The NRLA has criticised Oxford City Council for failing to use its data to target rogue landlords after announcing the launch of a controversial new selective licensing scheme.
Oxford finally received Secretary of State approval for the scheme – covering half the city – last month after it was first announced in August 2020, meaning that all private rented homes will need a licence from 1st September.
The landlords trade body argues that like many councils, the city is taking an ineffective route by licensing all landlords at a cost instead of using the data available to take direct enforcement action against bad landlords.
No clear link
A spokesman says: “All our research shows there is no clear link between licensing schemes and improved enforcement against criminal and rogue landlords.
“Too often such schemes penalise responsible landlords who will come forward to be identified, whilst failing to find those operating under the radar.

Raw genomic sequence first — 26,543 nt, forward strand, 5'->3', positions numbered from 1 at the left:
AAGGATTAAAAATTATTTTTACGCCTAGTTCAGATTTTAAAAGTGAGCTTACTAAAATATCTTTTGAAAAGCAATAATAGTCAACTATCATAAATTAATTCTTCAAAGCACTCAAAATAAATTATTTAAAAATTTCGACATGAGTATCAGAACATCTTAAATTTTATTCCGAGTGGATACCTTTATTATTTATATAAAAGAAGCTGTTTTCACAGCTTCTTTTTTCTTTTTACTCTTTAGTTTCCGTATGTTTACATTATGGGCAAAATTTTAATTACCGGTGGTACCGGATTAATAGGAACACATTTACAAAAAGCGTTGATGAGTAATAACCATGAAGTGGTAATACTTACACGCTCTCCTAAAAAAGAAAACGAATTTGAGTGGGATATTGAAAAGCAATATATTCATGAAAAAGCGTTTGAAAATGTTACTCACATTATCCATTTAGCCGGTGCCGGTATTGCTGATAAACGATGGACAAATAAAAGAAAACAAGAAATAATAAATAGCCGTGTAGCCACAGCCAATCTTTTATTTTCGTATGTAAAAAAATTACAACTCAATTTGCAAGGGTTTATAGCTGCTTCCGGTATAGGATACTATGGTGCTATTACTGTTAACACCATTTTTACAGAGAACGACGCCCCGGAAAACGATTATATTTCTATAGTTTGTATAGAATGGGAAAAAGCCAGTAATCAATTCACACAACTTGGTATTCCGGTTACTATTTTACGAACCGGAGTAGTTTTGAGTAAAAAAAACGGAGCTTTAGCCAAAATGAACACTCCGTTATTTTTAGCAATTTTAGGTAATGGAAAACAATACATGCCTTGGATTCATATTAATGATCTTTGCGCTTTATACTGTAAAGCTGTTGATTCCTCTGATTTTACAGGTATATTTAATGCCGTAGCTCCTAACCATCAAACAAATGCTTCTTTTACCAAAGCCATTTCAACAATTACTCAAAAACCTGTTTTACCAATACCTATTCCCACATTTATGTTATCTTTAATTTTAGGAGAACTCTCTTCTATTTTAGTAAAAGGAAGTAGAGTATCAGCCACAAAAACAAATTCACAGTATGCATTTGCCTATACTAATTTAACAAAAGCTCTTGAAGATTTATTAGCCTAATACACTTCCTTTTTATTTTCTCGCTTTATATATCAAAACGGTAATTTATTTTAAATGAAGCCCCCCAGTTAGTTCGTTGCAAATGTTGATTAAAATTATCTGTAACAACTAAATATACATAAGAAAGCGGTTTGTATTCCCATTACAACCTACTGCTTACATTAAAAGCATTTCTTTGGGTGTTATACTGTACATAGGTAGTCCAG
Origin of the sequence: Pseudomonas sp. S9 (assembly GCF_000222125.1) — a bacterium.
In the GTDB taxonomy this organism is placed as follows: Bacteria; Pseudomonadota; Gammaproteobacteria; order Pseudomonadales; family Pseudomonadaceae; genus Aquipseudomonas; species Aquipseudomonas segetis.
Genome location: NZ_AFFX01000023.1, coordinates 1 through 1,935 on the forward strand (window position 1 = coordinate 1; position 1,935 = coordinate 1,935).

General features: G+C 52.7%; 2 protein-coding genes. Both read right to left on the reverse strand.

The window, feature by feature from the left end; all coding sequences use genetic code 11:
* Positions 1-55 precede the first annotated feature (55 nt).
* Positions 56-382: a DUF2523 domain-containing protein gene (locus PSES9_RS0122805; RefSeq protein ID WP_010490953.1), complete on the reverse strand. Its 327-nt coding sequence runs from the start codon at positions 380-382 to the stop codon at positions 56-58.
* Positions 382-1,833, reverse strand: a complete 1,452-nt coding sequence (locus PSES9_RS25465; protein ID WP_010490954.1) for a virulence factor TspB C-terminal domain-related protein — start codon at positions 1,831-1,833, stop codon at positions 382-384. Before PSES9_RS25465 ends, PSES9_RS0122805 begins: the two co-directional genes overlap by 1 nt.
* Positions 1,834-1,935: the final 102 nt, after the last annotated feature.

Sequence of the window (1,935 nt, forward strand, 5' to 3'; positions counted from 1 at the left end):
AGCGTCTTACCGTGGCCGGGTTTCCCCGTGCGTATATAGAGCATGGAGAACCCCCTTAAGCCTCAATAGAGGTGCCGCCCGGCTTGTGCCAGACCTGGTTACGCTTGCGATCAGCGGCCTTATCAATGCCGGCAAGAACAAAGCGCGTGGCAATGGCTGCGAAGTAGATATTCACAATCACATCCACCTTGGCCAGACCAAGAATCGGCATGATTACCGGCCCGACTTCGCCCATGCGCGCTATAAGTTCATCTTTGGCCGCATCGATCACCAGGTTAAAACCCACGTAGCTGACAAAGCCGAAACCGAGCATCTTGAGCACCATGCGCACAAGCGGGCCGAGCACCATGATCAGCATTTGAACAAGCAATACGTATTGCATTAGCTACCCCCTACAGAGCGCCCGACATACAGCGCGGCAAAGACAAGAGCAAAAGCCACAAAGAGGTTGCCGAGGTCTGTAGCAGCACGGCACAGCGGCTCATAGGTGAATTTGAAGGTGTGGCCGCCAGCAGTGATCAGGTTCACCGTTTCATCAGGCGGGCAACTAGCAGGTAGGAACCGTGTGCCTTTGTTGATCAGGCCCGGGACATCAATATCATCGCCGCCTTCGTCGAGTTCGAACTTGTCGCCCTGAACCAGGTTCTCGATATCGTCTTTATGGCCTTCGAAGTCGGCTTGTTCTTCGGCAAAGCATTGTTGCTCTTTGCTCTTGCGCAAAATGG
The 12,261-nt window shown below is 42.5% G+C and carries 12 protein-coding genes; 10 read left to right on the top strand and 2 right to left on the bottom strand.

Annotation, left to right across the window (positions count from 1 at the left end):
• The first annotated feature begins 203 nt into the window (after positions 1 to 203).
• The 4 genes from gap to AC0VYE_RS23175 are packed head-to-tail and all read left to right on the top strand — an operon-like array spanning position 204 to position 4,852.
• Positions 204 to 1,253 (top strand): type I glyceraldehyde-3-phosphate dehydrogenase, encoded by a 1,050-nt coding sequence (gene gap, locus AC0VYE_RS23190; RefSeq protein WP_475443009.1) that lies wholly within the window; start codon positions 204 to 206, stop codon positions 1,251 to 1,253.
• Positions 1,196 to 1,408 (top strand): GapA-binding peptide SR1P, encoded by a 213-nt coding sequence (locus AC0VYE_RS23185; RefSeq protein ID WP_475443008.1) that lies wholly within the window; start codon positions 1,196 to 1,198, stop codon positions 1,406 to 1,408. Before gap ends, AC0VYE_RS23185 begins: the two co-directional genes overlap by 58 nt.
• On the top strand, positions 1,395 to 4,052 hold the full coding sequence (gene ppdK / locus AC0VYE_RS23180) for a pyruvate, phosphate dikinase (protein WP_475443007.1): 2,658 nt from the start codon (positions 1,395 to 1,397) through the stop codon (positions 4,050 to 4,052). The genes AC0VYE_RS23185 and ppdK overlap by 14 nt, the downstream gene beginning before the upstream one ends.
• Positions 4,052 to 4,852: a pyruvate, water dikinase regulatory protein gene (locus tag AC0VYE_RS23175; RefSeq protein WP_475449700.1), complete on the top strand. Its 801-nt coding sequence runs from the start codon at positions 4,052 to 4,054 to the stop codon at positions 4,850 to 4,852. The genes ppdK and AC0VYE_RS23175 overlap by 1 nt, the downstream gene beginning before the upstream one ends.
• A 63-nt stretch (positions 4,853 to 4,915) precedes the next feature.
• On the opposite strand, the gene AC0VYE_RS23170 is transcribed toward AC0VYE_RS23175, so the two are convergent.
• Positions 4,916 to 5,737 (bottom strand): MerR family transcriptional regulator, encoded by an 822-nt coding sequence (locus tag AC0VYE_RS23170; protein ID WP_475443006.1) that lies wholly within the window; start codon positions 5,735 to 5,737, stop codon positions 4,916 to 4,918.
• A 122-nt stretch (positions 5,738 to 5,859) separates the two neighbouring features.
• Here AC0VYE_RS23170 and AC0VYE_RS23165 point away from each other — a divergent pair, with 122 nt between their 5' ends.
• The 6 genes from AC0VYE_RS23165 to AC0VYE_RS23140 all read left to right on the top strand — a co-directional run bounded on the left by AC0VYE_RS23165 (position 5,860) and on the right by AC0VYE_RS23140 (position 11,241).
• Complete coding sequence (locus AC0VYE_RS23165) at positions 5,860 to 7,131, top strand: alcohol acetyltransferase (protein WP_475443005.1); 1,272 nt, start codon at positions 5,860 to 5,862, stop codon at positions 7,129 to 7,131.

“Oxford, like all other councils, should focus instead on better using the wide array of data already available to identify landlords and take action against those bringing the sector into disrepute.
“This includes council tax and housing benefit data along with information held by the Land Registry.”
The NRLA opposed the new scheme during the authority’s consultation, arguing that HMO licensing had led to rents increasing and to those on lower incomes in the city being driven out of it, as the council seeks to rehouse people in Birmingham and elsewhere.
However, in 2021 the authority said it had received 3,360 complaints from private renters about 2,990 properties in a five-year period – around one in 10 of all privately rented homes.
Oxford was the first council in England to introduce a citywide scheme that required every HMO to be licensed back in 2011 – making up less than 15% of private rented homes.
Its new five-year licence will cost private landlords £480, with £80 off for those who apply within the first three months, and a discounted fee of £280 for accredited landlords.